Education and tools

Main article: Financial literacy

An example of personal budget planning software

According to a survey done by Harris Interactive, 99% of the adults agreed that personal finance should be taught in schools.[23] Financial authorities and the American federal government had offered free educational materials online to the public. However, a Bank of America poll found that 42% of adults were discouraged. In comparison, 28% of adults thought that personal finance is difficult because of the vast amount of online information. As of 2015, 17 out of 50 states in the United States require high school students to study personal finance before graduation.[24][25] The effectiveness of financial education on general audience is controversial. For example, a study by Bell, Gorin, and Hogarth (2009) stated that financial education graduates were more likely to use a formal spending plan. Financially educated high school students are more likely to have a savings account with regular savings, fewer overdrafts, and more likely to pay off their credit card balances. However, another study done by Cole and Shastry (Harvard Business School, 2009) found that there were no differences in saving behaviors of people in American states with financial literacy mandate enforced and the states without a literacy mandate.[1]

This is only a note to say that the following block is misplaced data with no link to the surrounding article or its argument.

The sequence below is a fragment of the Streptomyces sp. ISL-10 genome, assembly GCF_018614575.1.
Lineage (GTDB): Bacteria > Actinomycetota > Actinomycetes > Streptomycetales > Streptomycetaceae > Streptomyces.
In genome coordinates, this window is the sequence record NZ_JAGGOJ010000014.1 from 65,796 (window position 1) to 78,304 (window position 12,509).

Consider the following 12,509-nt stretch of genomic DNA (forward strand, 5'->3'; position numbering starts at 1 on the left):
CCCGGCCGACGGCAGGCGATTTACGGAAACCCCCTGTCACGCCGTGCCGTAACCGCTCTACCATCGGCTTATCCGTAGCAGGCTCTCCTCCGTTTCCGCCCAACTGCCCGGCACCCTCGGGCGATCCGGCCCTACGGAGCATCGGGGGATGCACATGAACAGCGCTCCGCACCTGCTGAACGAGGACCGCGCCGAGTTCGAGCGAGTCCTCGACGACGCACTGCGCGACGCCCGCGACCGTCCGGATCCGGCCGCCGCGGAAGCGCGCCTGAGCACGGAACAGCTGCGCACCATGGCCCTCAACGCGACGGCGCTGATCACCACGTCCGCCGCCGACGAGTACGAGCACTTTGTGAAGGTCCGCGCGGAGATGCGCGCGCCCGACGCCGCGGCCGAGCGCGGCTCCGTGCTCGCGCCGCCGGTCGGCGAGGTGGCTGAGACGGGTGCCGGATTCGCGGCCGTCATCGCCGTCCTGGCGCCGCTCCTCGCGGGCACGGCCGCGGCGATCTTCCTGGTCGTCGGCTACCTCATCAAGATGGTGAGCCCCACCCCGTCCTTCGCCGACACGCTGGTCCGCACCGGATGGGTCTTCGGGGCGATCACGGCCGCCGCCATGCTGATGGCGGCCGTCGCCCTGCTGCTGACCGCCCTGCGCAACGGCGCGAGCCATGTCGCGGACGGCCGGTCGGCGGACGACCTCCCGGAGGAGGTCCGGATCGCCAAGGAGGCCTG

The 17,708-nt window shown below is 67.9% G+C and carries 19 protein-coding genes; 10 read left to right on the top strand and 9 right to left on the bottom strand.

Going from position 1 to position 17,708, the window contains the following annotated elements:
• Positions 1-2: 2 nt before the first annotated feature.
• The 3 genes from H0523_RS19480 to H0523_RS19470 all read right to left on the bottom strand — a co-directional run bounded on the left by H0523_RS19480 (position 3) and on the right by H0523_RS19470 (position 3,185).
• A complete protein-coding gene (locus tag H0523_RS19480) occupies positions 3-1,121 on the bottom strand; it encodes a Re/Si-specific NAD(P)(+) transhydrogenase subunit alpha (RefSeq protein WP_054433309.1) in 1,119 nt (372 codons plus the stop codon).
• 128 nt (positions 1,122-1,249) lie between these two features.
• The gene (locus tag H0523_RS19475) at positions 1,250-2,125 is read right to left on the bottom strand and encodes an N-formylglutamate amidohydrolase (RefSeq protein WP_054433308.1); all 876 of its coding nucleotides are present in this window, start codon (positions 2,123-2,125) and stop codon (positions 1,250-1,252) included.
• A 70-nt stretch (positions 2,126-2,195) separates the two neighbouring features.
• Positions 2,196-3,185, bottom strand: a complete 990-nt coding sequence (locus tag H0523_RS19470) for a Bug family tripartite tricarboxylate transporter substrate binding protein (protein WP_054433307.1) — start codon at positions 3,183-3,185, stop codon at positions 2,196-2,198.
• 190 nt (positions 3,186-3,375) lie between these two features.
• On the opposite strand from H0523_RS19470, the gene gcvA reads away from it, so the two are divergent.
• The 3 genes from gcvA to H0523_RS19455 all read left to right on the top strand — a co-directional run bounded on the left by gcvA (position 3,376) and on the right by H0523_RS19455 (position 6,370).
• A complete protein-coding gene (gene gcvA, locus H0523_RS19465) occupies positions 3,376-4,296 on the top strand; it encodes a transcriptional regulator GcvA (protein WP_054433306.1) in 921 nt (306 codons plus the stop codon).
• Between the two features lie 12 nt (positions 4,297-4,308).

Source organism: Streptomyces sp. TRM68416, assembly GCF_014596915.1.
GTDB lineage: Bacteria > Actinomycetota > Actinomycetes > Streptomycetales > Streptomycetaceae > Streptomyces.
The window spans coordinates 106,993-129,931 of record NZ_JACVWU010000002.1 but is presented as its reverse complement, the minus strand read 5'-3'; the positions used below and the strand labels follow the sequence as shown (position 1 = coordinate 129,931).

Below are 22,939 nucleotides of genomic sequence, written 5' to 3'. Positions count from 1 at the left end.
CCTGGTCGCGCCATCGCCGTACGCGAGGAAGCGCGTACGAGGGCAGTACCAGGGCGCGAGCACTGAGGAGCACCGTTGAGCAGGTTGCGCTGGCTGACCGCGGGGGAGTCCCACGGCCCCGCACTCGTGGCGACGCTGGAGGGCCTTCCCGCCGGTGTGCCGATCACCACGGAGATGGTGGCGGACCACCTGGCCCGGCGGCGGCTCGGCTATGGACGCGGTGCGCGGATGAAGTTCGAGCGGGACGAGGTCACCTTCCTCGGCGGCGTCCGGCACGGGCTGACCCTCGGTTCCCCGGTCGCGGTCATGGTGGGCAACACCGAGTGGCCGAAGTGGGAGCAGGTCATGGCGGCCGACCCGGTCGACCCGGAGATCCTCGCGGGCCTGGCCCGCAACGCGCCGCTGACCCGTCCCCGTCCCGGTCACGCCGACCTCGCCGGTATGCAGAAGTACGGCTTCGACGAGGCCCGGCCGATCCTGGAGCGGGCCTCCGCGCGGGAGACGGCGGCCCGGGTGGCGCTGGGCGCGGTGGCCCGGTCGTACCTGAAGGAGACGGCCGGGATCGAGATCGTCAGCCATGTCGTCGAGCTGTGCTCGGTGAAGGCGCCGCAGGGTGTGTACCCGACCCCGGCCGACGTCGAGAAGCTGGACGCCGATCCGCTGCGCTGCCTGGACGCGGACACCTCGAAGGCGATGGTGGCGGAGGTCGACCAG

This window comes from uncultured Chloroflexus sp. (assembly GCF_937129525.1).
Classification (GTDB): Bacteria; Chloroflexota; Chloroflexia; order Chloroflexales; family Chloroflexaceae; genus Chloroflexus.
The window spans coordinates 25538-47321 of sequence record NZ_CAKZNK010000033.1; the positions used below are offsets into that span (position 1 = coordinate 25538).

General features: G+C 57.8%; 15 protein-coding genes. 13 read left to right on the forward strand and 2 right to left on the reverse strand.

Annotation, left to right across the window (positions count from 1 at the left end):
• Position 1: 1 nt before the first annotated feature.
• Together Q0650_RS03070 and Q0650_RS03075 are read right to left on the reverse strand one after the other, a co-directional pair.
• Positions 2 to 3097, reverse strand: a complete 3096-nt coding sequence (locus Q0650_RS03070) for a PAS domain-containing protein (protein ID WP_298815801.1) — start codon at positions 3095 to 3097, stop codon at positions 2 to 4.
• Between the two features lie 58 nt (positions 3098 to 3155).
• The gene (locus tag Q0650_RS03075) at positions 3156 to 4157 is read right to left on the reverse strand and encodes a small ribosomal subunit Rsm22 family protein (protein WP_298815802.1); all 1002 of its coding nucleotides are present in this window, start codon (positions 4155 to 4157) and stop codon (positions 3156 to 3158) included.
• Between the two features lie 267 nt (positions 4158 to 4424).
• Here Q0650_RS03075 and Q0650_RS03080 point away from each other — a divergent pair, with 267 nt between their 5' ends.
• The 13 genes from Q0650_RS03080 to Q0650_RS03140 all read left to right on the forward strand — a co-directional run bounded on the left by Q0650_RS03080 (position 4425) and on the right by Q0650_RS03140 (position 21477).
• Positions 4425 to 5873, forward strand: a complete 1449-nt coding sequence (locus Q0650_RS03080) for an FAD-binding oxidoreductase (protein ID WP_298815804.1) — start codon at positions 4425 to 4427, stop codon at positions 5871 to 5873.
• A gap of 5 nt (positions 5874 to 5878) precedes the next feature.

Kiplinger publishes magazines on personal finance.[26]

See also

References

  1. ^ a b c d e f g h Tahira, K. Hira (1 December 2009). "Personal finance: Past, present, and future". Social Science Research Network. Iowa State University - Department of Human Development and Family Studies: 4–16. SSRN 1522299.
  2. ^ "Guide to the Margaret G. Reid Papers 1904–1990". The University of Chicago Library. 2010. Archived from the original on 3 July 2013. Retrieved 28 September 2015.
  3. ^ Ariely, Dan (July 2009). "The End of Rational Economics". Harvard Business Review. Archived from the original on 10 November 2022. Retrieved 28 September 2015.